South Molle Island

Spend your holidays on tropical South Molle Island – or Adventure Island as we like to call it – and explore more than 16km of the best bushwalks in Australia with an amazing 360° Whitsunday view.

The island is a National Park with a great variety of walks varying from 2 to 10 km in length. All tracks are well kept, signposted and reward the walker with a great diversity of vegetation, bird and wildlife, beaches and expansive views. Three of these walks have been included in the Whitsundays Great Walks program for both the excellence of the walks and their significance to the Ngaro Aboriginal Tribe.

BEST BUSH WALK - The ‘Spion Kop’ walk on South Molle Island is voted #1 by Australian Geographic for Queensland’s best bush walk

Located in the Coral Sea of Whitsunday Islands, South Molle Island is the perfect location to explore marine life. Snorkel coral reefs with tropical fish, green turtles, hawksbill turtles, stingrays, reef sharks and dolphins. Between june and september whales enter the cool Whitsunday waters and with some luck you can spot these traveling giants.

History of South Molle Island

Around 10,000 years ago, at the end of the last ice age, glaciers melted and the Coral Sea rose over the coastal plain, leaving only mountain-tops and ridges exposed as the rocky Whitsunday islands we see today.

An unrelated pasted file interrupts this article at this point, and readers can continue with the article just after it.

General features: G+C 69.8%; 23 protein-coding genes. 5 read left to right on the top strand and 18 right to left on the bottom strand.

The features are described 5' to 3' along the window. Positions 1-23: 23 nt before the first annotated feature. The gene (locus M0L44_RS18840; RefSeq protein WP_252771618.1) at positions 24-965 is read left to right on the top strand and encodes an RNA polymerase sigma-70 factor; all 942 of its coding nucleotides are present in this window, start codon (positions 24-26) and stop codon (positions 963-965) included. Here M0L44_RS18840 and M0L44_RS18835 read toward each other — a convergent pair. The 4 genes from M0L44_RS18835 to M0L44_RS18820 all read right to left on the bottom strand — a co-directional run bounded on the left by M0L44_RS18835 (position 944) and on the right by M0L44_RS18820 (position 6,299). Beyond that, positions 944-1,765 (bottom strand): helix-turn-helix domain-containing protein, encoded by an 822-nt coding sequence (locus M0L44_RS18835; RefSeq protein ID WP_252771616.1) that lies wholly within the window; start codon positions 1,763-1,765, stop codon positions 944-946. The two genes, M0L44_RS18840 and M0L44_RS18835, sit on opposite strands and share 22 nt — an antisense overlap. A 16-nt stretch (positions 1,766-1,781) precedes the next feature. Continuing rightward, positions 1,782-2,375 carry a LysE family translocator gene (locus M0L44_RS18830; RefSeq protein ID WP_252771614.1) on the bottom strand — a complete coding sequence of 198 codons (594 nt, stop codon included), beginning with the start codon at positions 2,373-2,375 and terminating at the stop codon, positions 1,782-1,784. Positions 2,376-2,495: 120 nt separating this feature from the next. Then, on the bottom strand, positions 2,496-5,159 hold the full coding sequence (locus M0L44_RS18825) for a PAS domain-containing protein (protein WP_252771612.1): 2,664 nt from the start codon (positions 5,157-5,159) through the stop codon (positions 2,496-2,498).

The Whitsundays are the traditional home of the Ngaro Aboriginal people. Archaeological research shows that the Ngaro inhabited the Whitsundays, including South Molle island, for at least the past 9,000 years. The evidence includes stone axes and cutting tools found in a stone quarry on South Molle island, numerous fish traps (stone structures made for catching fish) throughout the Whitsundays, and cave paintings. Two Ngaro caves have been found on South Molle island, but only a handful of people in the world know the exact location.

Ngaro men were skilled navigators. European seafarers reported seeing Aboriginal people paddling from Double Cone island to South Molle island, a distance of 21km. Their canoes were made of sturdy three-piece bark capable of journeys on the open sea. The Ngaro Sea Trails are still being used as commercial routes.

Ngaro women collected vegetables, seeds and fruits, and prepared them for cooking and eating.

A great variety of tools, utensils and weapons were used for fishing, hunting, gathering plants and cooking. The most effective and simple tools were broken pieces of rock used for cutting, crushing grains and as axe heads. Other tools included animal teeth and twists of bark.

A quarry of these Aboriginal people on South Molle island can be seen when walking the Spion Kop track.

 

Leave a Reply

Your email address will not be published. Required fields are marked *

You may use these HTML tags and attributes: <a href="" title=""> <abbr title=""> <acronym title=""> <b> <blockquote cite=""> <cite> <code> <del datetime=""> <em> <i> <q cite=""> <strike> <strong>